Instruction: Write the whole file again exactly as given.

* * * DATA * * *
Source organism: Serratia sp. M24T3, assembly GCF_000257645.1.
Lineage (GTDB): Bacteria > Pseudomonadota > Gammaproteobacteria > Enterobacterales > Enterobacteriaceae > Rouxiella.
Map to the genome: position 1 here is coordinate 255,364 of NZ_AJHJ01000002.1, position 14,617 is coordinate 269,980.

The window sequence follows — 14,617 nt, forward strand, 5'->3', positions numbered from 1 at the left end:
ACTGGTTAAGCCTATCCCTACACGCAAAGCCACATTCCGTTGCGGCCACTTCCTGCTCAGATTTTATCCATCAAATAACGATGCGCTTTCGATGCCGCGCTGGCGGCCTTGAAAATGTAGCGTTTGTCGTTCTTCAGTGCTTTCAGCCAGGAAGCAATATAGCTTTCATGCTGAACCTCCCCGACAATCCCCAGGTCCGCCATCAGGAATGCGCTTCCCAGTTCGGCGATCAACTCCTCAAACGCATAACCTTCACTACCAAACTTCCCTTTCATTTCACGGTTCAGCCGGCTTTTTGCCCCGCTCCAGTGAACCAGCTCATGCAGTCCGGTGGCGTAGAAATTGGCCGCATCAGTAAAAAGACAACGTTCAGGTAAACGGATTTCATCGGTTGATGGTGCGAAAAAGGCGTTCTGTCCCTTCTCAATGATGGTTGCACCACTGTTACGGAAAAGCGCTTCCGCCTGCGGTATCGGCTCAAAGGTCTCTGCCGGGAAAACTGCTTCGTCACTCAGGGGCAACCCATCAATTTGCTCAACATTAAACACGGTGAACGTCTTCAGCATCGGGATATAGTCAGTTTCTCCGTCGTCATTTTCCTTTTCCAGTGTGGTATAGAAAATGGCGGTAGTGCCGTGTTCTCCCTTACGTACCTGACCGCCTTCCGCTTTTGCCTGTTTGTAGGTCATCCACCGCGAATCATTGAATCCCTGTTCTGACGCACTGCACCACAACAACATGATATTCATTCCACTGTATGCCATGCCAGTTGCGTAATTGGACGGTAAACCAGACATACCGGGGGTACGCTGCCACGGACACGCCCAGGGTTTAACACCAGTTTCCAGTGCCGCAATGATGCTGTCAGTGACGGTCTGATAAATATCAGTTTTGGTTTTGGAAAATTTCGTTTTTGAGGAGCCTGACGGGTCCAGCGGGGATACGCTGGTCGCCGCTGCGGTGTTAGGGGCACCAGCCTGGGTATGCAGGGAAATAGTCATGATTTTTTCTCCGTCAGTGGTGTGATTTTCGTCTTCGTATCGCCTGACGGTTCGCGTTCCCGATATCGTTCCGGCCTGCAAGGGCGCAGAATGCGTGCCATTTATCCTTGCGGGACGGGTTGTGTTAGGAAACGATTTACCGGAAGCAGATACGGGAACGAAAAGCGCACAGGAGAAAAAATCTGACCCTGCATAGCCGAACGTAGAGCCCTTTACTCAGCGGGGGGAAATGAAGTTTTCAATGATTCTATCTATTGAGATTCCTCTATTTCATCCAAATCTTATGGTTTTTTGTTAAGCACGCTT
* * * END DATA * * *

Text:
Source organism: Serratia sp. M24T3, assembly GCF_000257645.1.
Lineage (GTDB): Bacteria > Pseudomonadota > Gammaproteobacteria > Enterobacterales > Enterobacteriaceae > Rouxiella.
Map to the genome: position 1 here is coordinate 255,364 of NZ_AJHJ01000002.1, position 14,617 is coordinate 269,980.

The window sequence follows — 14,617 nt, forward strand, 5'->3', positions numbered from 1 at the left end:
ACTGGTTAAGCCTATCCCTACACGCAAAGCCACATTCCGTTGCGGCCACTTCCTGCTCAGATTTTATCCATCAAATAACGATGCGCTTTCGATGCCGCGCTGGCGGCCTTGAAAATGTAGCGTTTGTCGTTCTTCAGTGCTTTCAGCCAGGAAGCAATATAGCTTTCATGCTGAACCTCCCCGACAATCCCCAGGTCCGCCATCAGGAATGCGCTTCCCAGTTCGGCGATCAACTCCTCAAACGCATAACCTTCACTACCAAACTTCCCTTTCATTTCACGGTTCAGCCGGCTTTTTGCCCCGCTCCAGTGAACCAGCTCATGCAGTCCGGTGGCGTAGAAATTGGCCGCATCAGTAAAAAGACAACGTTCAGGTAAACGGATTTCATCGGTTGATGGTGCGAAAAAGGCGTTCTGTCCCTTCTCAATGATGGTTGCACCACTGTTACGGAAAAGCGCTTCCGCCTGCGGTATCGGCTCAAAGGTCTCTGCCGGGAAAACTGCTTCGTCACTCAGGGGCAACCCATCAATTTGCTCAACATTAAACACGGTGAACGTCTTCAGCATCGGGATATAGTCAGTTTCTCCGTCGTCATTTTCCTTTTCCAGTGTGGTATAGAAAATGGCGGTAGTGCCGTGTTCTCCCTTACGTACCTGACCGCCTTCCGCTTTTGCCTGTTTGTAGGTCATCCACCGCGAATCATTGAATCCCTGTTCTGACGCACTGCACCACAACAACATGATATTCATTCCACTGTATGCCATGCCAGTTGCGTAATTGGACGGTAAACCAGACATACCGGGGGTACGCTGCCACGGACACGCCCAGGGTTTAACACCAGTTTCCAGTGCCGCAATGATGCTGTCAGTGACGGTCTGATAAATATCAGTTTTGGTTTTGGAAAATTTCGTTTTTGAGGAGCCTGACGGGTCCAGCGGGGATACGCTGGTCGCCGCTGCGGTGTTAGGGGCACCAGCCTGGGTATGCAGGGAAATAGTCATGATTTTTTCTCCGTCAGTGGTGTGATTTTCGTCTTCGTATCGCCTGACGGTTCGCGTTCCCGATATCGTTCCGGCCTGCAAGGGCGCAGAATGCGTGCCATTTATCCTTGCGGGACGGGTTGTGTTAGGAAACGATTTACCGGAAGCAGATACGGGAACGAAAAGCGCACAGGAGAAAAAATCTGACCCTGCATAGCCGAACGTAGAGCCCTTTACTCAGCGGGGGGAAATGAAGTTTTCAATGATTCTATCTATTGAGATTCCTCTATTTCATCCAAATCTTATGGTTTTTTGTTAAGCACGCTT